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Australian Agricultural Council: standards for mutton



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PRESS

S T A T E Ni E N T J»» »<«<

MINISTER

PRIMARY I NDUSTRY

AUST T ALL 4N AGRICULTURAL COUNCIL

STANDARDS FOR MUTTON

It was reported to the Australian Agricultural Council

that the Department of Primary Industry had informed the meat industry

earlier this year that any animal so grossly contaminated by mud,

filth or faecal matter such as would constitute a hazard by

unnecessary contamination of the carcase during dressing operations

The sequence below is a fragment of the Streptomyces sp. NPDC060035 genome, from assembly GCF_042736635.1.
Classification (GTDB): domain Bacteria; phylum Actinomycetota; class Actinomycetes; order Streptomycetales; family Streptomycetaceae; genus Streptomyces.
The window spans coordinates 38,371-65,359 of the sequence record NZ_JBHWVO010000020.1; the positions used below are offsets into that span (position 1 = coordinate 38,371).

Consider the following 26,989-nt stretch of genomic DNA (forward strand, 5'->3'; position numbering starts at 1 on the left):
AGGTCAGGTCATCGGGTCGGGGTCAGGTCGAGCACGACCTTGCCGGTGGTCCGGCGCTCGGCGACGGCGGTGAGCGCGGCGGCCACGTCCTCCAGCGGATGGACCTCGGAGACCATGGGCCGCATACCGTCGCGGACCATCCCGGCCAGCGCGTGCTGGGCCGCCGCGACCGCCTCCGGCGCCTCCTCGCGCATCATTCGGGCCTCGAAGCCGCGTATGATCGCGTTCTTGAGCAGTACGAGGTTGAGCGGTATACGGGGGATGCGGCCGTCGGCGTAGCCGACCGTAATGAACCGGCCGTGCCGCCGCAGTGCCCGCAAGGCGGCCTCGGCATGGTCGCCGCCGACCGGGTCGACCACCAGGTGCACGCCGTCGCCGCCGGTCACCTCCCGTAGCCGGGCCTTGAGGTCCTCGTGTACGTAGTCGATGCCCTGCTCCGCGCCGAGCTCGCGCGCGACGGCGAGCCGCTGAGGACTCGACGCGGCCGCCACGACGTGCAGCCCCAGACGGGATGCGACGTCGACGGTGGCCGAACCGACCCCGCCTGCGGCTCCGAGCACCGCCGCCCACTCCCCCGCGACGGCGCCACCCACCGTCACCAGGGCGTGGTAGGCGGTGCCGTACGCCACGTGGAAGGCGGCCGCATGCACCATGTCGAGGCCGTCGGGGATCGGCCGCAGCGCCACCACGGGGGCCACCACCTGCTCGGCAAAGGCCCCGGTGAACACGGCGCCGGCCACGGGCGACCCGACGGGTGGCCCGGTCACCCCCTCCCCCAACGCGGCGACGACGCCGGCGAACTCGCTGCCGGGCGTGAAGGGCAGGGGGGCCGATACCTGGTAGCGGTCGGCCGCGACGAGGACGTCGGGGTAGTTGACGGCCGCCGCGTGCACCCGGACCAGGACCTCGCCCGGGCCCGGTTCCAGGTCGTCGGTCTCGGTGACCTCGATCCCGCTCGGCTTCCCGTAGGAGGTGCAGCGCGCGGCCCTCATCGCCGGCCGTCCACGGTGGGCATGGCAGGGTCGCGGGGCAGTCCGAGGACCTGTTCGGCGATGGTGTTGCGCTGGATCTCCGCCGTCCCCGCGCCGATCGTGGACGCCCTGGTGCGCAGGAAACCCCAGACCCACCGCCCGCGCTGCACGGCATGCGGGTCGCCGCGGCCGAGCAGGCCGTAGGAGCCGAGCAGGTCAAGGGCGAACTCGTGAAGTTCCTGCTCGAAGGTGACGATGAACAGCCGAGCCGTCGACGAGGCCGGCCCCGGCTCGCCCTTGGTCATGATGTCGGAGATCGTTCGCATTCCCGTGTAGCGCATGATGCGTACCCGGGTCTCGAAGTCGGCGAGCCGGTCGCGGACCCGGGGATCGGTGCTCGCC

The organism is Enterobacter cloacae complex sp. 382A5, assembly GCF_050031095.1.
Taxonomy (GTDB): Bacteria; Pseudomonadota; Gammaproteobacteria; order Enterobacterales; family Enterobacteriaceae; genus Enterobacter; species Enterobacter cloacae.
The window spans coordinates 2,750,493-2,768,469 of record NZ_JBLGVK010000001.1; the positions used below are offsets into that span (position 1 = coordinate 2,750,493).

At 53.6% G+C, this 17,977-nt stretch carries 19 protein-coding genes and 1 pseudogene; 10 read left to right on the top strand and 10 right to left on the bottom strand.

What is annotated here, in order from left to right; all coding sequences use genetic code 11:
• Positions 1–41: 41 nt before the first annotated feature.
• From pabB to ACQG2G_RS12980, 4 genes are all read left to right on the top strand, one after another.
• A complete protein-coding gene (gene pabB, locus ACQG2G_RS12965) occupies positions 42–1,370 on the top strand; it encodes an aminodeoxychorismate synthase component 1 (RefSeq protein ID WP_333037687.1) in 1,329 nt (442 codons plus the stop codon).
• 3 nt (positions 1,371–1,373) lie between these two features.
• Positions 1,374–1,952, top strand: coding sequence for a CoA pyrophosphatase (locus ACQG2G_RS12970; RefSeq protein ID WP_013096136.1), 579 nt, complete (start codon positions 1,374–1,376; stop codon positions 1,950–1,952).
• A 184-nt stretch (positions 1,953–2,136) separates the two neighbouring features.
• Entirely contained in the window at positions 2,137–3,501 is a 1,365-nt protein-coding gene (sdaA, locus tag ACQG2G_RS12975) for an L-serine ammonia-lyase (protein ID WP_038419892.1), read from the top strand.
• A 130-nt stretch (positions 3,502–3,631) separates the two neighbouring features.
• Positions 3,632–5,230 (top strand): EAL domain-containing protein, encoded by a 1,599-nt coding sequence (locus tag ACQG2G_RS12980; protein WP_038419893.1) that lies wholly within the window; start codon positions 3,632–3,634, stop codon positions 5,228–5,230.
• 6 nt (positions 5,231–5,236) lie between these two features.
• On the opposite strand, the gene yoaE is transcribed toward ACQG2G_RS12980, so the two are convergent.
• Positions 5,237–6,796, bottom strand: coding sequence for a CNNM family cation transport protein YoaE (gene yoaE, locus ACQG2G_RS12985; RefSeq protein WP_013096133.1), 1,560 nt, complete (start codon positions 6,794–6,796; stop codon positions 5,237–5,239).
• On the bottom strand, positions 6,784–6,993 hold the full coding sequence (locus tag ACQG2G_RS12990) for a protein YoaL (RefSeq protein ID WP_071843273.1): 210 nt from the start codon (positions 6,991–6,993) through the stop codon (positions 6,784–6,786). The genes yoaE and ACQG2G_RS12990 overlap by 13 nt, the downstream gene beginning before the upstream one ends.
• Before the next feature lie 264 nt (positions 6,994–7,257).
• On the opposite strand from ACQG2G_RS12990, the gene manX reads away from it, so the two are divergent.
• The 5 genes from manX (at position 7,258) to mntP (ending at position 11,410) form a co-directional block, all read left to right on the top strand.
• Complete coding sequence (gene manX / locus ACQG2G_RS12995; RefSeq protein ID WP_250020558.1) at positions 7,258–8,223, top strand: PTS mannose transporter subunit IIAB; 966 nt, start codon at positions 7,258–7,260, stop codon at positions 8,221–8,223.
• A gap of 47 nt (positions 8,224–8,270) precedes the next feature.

would not be allowed to be treated over a slaughter- floor at export

works.

The Council's attention also was drawn is statements

issued earlier this month by the Victorian Meatworks Association

announcing a ban on the purchase of dirty or contaminated livestock.

The Council received a telegram from the Association expressing

concern that livestock could be marketed in a dirty or contaminated

condition for purchase by meatworks.

The Association said that modern hygiene standards demanded

that such stock should not be offered for sale either from properties

or saloyards and that yards and transport vehicles should be so

constructed and maintained that they could not become sources of

contamination.

Mt. Hagen.

30th June, 1970.